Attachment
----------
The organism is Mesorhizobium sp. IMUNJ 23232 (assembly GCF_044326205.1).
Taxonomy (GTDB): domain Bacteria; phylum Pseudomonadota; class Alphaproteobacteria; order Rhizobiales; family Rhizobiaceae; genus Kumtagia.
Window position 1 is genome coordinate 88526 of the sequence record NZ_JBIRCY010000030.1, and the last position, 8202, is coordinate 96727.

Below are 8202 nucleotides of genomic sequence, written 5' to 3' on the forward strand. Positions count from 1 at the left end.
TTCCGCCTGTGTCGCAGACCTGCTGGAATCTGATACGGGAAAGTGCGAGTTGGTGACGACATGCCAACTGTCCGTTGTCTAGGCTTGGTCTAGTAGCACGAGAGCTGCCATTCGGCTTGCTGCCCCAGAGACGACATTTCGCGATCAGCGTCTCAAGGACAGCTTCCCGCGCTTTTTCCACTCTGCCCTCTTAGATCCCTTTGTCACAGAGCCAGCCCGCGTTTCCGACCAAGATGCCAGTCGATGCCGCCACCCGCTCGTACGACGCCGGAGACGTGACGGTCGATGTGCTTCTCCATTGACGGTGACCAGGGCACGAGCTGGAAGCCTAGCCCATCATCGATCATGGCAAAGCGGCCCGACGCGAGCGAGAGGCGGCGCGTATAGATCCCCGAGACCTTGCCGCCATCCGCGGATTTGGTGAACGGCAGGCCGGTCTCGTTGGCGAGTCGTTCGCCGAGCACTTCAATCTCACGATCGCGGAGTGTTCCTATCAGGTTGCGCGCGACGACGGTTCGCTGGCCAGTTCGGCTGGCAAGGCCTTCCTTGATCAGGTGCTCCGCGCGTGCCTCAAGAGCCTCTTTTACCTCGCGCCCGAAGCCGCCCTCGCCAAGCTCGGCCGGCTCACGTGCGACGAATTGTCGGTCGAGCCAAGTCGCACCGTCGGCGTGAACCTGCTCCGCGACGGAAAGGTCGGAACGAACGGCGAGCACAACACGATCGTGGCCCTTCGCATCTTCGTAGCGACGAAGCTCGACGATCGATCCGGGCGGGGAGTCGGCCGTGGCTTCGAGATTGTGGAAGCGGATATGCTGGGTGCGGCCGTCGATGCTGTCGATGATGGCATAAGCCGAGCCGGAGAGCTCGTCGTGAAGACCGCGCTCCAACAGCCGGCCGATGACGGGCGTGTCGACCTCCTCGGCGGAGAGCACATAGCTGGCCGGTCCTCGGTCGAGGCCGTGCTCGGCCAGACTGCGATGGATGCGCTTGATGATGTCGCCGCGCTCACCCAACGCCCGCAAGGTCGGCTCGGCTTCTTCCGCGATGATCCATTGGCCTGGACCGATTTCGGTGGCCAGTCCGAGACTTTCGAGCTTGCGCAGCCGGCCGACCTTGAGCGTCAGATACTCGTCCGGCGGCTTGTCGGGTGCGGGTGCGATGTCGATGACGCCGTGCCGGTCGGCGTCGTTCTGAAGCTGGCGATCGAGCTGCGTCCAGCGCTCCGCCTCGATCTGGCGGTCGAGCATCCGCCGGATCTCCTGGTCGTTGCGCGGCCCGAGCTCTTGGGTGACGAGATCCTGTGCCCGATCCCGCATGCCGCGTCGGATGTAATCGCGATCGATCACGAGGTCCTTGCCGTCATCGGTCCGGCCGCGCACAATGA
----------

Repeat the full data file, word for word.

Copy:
The organism is Mesorhizobium sp. IMUNJ 23232 (assembly GCF_044326205.1).
Taxonomy (GTDB): domain Bacteria; phylum Pseudomonadota; class Alphaproteobacteria; order Rhizobiales; family Rhizobiaceae; genus Kumtagia.
Window position 1 is genome coordinate 88526 of the sequence record NZ_JBIRCY010000030.1, and the last position, 8202, is coordinate 96727.

Below are 8202 nucleotides of genomic sequence, written 5' to 3' on the forward strand. Positions count from 1 at the left end.
TTCCGCCTGTGTCGCAGACCTGCTGGAATCTGATACGGGAAAGTGCGAGTTGGTGACGACATGCCAACTGTCCGTTGTCTAGGCTTGGTCTAGTAGCACGAGAGCTGCCATTCGGCTTGCTGCCCCAGAGACGACATTTCGCGATCAGCGTCTCAAGGACAGCTTCCCGCGCTTTTTCCACTCTGCCCTCTTAGATCCCTTTGTCACAGAGCCAGCCCGCGTTTCCGACCAAGATGCCAGTCGATGCCGCCACCCGCTCGTACGACGCCGGAGACGTGACGGTCGATGTGCTTCTCCATTGACGGTGACCAGGGCACGAGCTGGAAGCCTAGCCCATCATCGATCATGGCAAAGCGGCCCGACGCGAGCGAGAGGCGGCGCGTATAGATCCCCGAGACCTTGCCGCCATCCGCGGATTTGGTGAACGGCAGGCCGGTCTCGTTGGCGAGTCGTTCGCCGAGCACTTCAATCTCACGATCGCGGAGTGTTCCTATCAGGTTGCGCGCGACGACGGTTCGCTGGCCAGTTCGGCTGGCAAGGCCTTCCTTGATCAGGTGCTCCGCGCGTGCCTCAAGAGCCTCTTTTACCTCGCGCCCGAAGCCGCCCTCGCCAAGCTCGGCCGGCTCACGTGCGACGAATTGTCGGTCGAGCCAAGTCGCACCGTCGGCGTGAACCTGCTCCGCGACGGAAAGGTCGGAACGAACGGCGAGCACAACACGATCGTGGCCCTTCGCATCTTCGTAGCGACGAAGCTCGACGATCGATCCGGGCGGGGAGTCGGCCGTGGCTTCGAGATTGTGGAAGCGGATATGCTGGGTGCGGCCGTCGATGCTGTCGATGATGGCATAAGCCGAGCCGGAGAGCTCGTCGTGAAGACCGCGCTCCAACAGCCGGCCGATGACGGGCGTGTCGACCTCCTCGGCGGAGAGCACATAGCTGGCCGGTCCTCGGTCGAGGCCGTGCTCGGCCAGACTGCGATGGATGCGCTTGATGATGTCGCCGCGCTCACCCAACGCCCGCAAGGTCGGCTCGGCTTCTTCCGCGATGATCCATTGGCCTGGACCGATTTCGGTGGCCAGTCCGAGACTTTCGAGCTTGCGCAGCCGGCCGACCTTGAGCGTCAGATACTCGTCCGGCGGCTTGTCGGGTGCGGGTGCGATGTCGATGACGCCGTGCCGGTCGGCGTCGTTCTGAAGCTGGCGATCGAGCTGCGTCCAGCGCTCCGCCTCGATCTGGCGGTCGAGCATCCGCCGGATCTCCTGGTCGTTGCGCGGCCCGAGCTCTTGGGTGACGAGATCCTGTGCCCGATCCCGCATGCCGCGTCGGATGTAATCGCGATCGATCACGAGGTCCTTGCCGTCATCGGTCCGGCCGCGCACAATGA